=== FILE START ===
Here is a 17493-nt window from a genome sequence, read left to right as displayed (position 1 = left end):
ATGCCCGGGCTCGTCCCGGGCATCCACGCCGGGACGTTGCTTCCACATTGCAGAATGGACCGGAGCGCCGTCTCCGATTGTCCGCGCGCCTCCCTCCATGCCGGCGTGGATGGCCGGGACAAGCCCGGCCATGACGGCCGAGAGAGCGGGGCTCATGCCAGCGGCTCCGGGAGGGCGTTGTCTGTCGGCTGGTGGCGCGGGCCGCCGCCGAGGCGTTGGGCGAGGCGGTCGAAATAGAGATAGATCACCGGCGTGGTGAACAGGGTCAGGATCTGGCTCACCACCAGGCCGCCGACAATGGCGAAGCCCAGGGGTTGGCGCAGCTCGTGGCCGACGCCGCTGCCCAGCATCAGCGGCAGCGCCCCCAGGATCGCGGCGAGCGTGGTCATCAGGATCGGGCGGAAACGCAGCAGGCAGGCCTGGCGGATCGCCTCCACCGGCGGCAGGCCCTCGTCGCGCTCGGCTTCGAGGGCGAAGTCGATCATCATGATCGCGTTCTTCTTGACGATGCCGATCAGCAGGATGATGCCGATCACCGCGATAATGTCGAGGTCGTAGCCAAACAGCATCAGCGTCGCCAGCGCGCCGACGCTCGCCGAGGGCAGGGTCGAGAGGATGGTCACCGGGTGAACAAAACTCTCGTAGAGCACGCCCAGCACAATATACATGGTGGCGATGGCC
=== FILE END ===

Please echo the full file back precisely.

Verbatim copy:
Here is a 17493-nt window from a genome sequence, read left to right as displayed (position 1 = left end):
ATGCCCGGGCTCGTCCCGGGCATCCACGCCGGGACGTTGCTTCCACATTGCAGAATGGACCGGAGCGCCGTCTCCGATTGTCCGCGCGCCTCCCTCCATGCCGGCGTGGATGGCCGGGACAAGCCCGGCCATGACGGCCGAGAGAGCGGGGCTCATGCCAGCGGCTCCGGGAGGGCGTTGTCTGTCGGCTGGTGGCGCGGGCCGCCGCCGAGGCGTTGGGCGAGGCGGTCGAAATAGAGATAGATCACCGGCGTGGTGAACAGGGTCAGGATCTGGCTCACCACCAGGCCGCCGACAATGGCGAAGCCCAGGGGTTGGCGCAGCTCGTGGCCGACGCCGCTGCCCAGCATCAGCGGCAGCGCCCCCAGGATCGCGGCGAGCGTGGTCATCAGGATCGGGCGGAAACGCAGCAGGCAGGCCTGGCGGATCGCCTCCACCGGCGGCAGGCCCTCGTCGCGCTCGGCTTCGAGGGCGAAGTCGATCATCATGATCGCGTTCTTCTTGACGATGCCGATCAGCAGGATGATGCCGATCACCGCGATAATGTCGAGGTCGTAGCCAAACAGCATCAGCGTCGCCAGCGCGCCGACGCTCGCCGAGGGCAGGGTCGAGAGGATGGTCACCGGGTGAACAAAACTCTCGTAGAGCACGCCCAGCACAATATACATGGTGGCGATGGCC